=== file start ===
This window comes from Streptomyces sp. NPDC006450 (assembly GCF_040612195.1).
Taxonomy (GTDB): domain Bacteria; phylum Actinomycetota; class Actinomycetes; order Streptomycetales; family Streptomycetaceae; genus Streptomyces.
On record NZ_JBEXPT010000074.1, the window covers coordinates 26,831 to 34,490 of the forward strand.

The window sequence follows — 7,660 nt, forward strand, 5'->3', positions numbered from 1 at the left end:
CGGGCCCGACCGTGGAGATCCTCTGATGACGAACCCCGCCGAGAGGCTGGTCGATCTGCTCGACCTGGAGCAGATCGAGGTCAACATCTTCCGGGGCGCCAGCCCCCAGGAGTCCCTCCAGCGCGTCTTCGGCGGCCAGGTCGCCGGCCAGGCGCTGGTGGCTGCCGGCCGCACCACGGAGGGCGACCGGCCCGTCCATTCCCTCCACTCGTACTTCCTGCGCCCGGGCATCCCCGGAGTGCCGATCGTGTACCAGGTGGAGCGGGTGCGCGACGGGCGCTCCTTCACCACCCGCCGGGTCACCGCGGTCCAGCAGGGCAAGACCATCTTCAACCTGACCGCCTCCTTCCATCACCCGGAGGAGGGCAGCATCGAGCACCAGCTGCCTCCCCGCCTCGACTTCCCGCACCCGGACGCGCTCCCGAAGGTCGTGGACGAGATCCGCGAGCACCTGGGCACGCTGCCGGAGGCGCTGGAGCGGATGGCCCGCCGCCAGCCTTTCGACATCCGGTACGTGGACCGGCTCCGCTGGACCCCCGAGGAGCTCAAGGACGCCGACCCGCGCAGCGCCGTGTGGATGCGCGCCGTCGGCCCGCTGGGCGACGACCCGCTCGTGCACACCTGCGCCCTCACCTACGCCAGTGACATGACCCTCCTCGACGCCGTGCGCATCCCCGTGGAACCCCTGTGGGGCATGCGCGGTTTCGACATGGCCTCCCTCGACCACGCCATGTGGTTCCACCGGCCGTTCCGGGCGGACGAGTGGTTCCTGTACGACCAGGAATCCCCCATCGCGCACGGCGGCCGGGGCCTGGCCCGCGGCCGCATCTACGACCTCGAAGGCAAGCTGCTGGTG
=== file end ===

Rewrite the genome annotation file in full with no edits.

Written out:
This window comes from Streptomyces sp. NPDC006450 (assembly GCF_040612195.1).
Taxonomy (GTDB): domain Bacteria; phylum Actinomycetota; class Actinomycetes; order Streptomycetales; family Streptomycetaceae; genus Streptomyces.
On record NZ_JBEXPT010000074.1, the window covers coordinates 26,831 to 34,490 of the forward strand.

The window sequence follows — 7,660 nt, forward strand, 5'->3', positions numbered from 1 at the left end:
CGGGCCCGACCGTGGAGATCCTCTGATGACGAACCCCGCCGAGAGGCTGGTCGATCTGCTCGACCTGGAGCAGATCGAGGTCAACATCTTCCGGGGCGCCAGCCCCCAGGAGTCCCTCCAGCGCGTCTTCGGCGGCCAGGTCGCCGGCCAGGCGCTGGTGGCTGCCGGCCGCACCACGGAGGGCGACCGGCCCGTCCATTCCCTCCACTCGTACTTCCTGCGCCCGGGCATCCCCGGAGTGCCGATCGTGTACCAGGTGGAGCGGGTGCGCGACGGGCGCTCCTTCACCACCCGCCGGGTCACCGCGGTCCAGCAGGGCAAGACCATCTTCAACCTGACCGCCTCCTTCCATCACCCGGAGGAGGGCAGCATCGAGCACCAGCTGCCTCCCCGCCTCGACTTCCCGCACCCGGACGCGCTCCCGAAGGTCGTGGACGAGATCCGCGAGCACCTGGGCACGCTGCCGGAGGCGCTGGAGCGGATGGCCCGCCGCCAGCCTTTCGACATCCGGTACGTGGACCGGCTCCGCTGGACCCCCGAGGAGCTCAAGGACGCCGACCCGCGCAGCGCCGTGTGGATGCGCGCCGTCGGCCCGCTGGGCGACGACCCGCTCGTGCACACCTGCGCCCTCACCTACGCCAGTGACATGACCCTCCTCGACGCCGTGCGCATCCCCGTGGAACCCCTGTGGGGCATGCGCGGTTTCGACATGGCCTCCCTCGACCACGCCATGTGGTTCCACCGGCCGTTCCGGGCGGACGAGTGGTTCCTGTACGACCAGGAATCCCCCATCGCGCACGGCGGCCGGGGCCTGGCCCGCGGCCGCATCTACGACCTCGAAGGCAAGCTGCTGGTG